In Kanga skandaloze (Scandalous song), Migjeni expresses a morbid attraction to a pale nun and at the same time his defiance and rejection of her world. This poem is one which helps throw some light not only on Migjeni’s attitude to religion but also on one of the more fascinating and least studied aspects in the life of the poet, his repressed heterosexuality.
Eroticism has certainly never been a prominent feature of Albanian literature at any period and one would be hard pressed to name any Albanian author who has expressed his intimate impulses and desires in verse or prose. Migjeni comes closest, though in an unwitting manner. It is generally assumed that the poet remained a virgin until his untimely death at the age of twenty-six. His verse and his prose abound with the figures of women, many of them unhappy prostitutes, for whom Migjeni betrays both pity and an open sexual interest. It is the tearful eyes and the red lips which catch his attention; the rest of the body is rarely described. For Migjeni, sex too means suffering. Passion and rapturous desire are ubiquitous in his verse, but equally present is the spectre of physical intimacy portrayed in terms of disgust and sorrow. It is but one of the many bestial faces of misery described in the 105-line Poema e mjerimit (Poem of poverty).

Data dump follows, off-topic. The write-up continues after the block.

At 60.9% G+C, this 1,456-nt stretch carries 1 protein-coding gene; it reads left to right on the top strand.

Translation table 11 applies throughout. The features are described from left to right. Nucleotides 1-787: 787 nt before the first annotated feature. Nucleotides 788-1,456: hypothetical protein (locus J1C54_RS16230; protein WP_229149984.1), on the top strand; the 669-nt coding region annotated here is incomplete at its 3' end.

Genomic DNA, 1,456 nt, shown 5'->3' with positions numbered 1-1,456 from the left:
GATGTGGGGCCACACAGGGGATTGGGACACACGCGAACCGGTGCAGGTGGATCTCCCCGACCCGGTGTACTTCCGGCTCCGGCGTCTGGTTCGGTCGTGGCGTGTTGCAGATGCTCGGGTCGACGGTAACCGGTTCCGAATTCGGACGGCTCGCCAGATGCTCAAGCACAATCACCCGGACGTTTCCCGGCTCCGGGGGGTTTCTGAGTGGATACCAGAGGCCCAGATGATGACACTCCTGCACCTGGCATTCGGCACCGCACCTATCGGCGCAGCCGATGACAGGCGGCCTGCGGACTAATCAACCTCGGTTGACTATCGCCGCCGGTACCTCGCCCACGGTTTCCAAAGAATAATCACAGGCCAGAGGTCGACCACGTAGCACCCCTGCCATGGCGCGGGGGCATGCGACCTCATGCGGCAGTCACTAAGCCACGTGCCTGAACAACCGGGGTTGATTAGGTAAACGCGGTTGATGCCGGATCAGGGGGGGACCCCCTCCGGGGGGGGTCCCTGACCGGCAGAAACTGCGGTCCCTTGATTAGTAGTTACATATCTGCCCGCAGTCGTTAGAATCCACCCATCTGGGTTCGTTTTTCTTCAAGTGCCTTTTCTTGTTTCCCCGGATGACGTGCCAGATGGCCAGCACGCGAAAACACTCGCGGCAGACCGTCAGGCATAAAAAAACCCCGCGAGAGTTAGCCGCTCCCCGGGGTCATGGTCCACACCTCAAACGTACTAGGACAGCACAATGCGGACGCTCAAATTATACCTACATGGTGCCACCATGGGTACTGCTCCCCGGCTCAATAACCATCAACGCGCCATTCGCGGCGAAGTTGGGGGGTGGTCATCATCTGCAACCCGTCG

Though he did not publish a single book during his lifetime, Migjeni’s works, which circulated privately and in the press of the period, were an immediate success. Migjeni paved the way for a modern literature in Albania. This literature was, however, soon to be nipped in the bud. Indeed the very year of the publication of ‘Free Verse’ saw the victory of Stalinism in Albania and the proclamation of the People’s Republic.
Many have speculated as to what contribution Migjeni might have made to Albanian letters had he managed to live longer. The question remains highly hypothetical, for this individualist voice of genuine social protest would no doubt have suffered the same fate as most Albanian writers of talent in the late forties, i.e. internment, imprisonment or execution. His early demise has at least preserved the writer for us undefiled.